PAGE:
A Burqa at the Beach

Not too long ago, I spent a few days at an oceanfront resort hotel.  While I was there, an Islamic group of about a hundred people checked in for a few days.

My stay at the beach provided an unforeseen opportunity to observe their psychosocial process.  I got to watch a group of jeans-clad teenagers plot to escape their parents.  I watched a father grab and swat his son, who was running up and down a broad, carpeted staircase (good luck keeping that one down on the farm).

One evening, a woman in a full black burqa walked into the lobby.  At first, I felt a shiver of horror in reaction to her macabre attire.  This was followed by a sense of pity that she is forced to dress in such a manner, her skin deprived of the evening breeze, her eyes directed away from the moon over the ocean.  But as I sat there watching this apparently young woman for about half an hour, questions came to my mind.

Psychologists are like shepherd dogs.  We have an almost instinctual response to outlier behavior and start running along the boundary called "normal," trying to guide the nonconformist back into the flock.  But this reaction is often based on erroneous assumptions about the motivation of the exceptional behavior.  It hypothesizes that dissocial behavior is a reaction to a history of victimization, a maladjustment caused by prior mistreatment.  But clearly the woman in the burqa was not following a religious requirement.  And as I watched her take command of the center of the lobby, and saw the psychological moat she created around herself, it became clear she was not the victim, but the victimizer in the situation.

I reflected on the women of Judeo-Christian heritage in the lobby.  They offered her so much information about themselves: their faces and forms, their styles, their smiles.  She offered them nothing in return.  When American women come together in public places, they chat about their lives almost immediately.  She would have none of the pleasantries and good spirits that make life in America feel worth living.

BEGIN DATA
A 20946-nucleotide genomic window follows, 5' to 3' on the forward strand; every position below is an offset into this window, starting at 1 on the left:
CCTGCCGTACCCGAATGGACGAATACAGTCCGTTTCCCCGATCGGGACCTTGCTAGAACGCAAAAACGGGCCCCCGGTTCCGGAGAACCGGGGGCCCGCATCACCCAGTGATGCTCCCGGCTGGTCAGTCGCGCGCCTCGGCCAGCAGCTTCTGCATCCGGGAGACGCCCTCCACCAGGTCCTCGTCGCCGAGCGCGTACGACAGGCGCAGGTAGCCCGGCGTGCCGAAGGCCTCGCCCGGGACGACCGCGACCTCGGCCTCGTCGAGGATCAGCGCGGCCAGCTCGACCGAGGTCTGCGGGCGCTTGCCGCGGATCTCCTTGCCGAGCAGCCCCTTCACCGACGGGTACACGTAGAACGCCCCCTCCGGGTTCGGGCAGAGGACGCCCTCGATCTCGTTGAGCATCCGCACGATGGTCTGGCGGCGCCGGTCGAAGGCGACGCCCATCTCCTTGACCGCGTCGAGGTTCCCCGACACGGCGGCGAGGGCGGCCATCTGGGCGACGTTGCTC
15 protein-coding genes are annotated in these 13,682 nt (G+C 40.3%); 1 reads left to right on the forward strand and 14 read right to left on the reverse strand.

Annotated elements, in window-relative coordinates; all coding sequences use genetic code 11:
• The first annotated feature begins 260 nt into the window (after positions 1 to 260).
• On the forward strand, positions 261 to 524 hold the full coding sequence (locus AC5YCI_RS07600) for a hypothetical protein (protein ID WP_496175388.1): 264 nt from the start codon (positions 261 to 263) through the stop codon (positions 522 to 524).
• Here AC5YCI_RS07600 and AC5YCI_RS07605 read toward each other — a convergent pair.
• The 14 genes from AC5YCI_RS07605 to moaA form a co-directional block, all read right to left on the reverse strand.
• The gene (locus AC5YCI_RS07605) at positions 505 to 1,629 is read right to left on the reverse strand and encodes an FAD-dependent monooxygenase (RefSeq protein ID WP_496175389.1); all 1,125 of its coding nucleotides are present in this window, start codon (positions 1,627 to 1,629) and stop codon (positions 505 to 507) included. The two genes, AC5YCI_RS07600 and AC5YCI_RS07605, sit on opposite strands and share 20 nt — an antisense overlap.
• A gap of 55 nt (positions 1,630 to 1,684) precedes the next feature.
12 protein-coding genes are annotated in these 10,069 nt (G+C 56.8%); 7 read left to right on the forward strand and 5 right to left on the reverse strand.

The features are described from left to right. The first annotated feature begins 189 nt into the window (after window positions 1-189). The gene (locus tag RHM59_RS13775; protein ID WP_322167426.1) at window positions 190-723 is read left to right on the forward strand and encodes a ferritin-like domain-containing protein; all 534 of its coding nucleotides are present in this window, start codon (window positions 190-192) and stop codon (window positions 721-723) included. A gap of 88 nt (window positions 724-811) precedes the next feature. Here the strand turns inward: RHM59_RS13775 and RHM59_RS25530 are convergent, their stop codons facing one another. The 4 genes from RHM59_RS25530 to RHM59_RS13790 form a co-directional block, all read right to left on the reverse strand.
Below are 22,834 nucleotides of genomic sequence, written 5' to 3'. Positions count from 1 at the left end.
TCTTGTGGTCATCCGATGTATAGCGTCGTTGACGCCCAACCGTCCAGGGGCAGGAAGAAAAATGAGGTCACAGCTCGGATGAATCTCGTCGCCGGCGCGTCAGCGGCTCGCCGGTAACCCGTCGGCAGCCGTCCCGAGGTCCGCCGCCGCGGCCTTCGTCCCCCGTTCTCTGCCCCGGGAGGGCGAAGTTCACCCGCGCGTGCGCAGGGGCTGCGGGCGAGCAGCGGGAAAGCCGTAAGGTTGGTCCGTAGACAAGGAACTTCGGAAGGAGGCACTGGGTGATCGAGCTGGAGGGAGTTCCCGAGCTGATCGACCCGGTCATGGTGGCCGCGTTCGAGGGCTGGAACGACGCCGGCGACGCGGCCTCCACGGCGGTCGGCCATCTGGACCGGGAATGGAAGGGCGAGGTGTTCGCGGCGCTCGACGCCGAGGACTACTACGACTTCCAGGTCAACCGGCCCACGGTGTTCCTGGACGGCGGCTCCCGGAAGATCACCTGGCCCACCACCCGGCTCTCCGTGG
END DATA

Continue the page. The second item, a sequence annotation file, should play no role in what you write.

But I suspect that her behavior reflects an even deeper anti-Americanism.  The American character was formed in reaction to a stratified society in which people of different social levels were not allowed to speak to one another without an introduction, even in public places.  The right that Americans maintain to speak up to anyone we choose is an indispensable working of our God-given equality and important to our mental health.  An American can bring a troubled heart to a room full of strangers and is almost as likely to find friendly conversation as to find oxygen in the air.  It won't save his marriage or get his job back, but someone will probably buy him a coffee or a drink and say, "I went through the same thing; you'll get through it, too."  Words of anonymous consolation have probably saved more lives than all the psychiatric hospitals combined.  But the woman in the burqa chose to set herself apart from the ordinary workings of social equality and the kindness of strangers.

As I was going to my room, I saw some Islamic women standing in the hall, and my musings got the better of me.  I said, "Do you mind if I ask you a question?  Did you see the woman in the burqa?  Why was she dressed like that?"  They told me it was cultural, not religious.  One said, "She came from a culture where they dress like that."  Another added, "Or she took the burqa when she came to America."  I asked them how they felt about her wearing the burqa.  Was she pressured by her husband?  Their responses had a flavor of being both protective and proud of her.  The hidden lady was her own woman.  "She drives herself around."  Another added, "She drives a $50,000 Mercedes."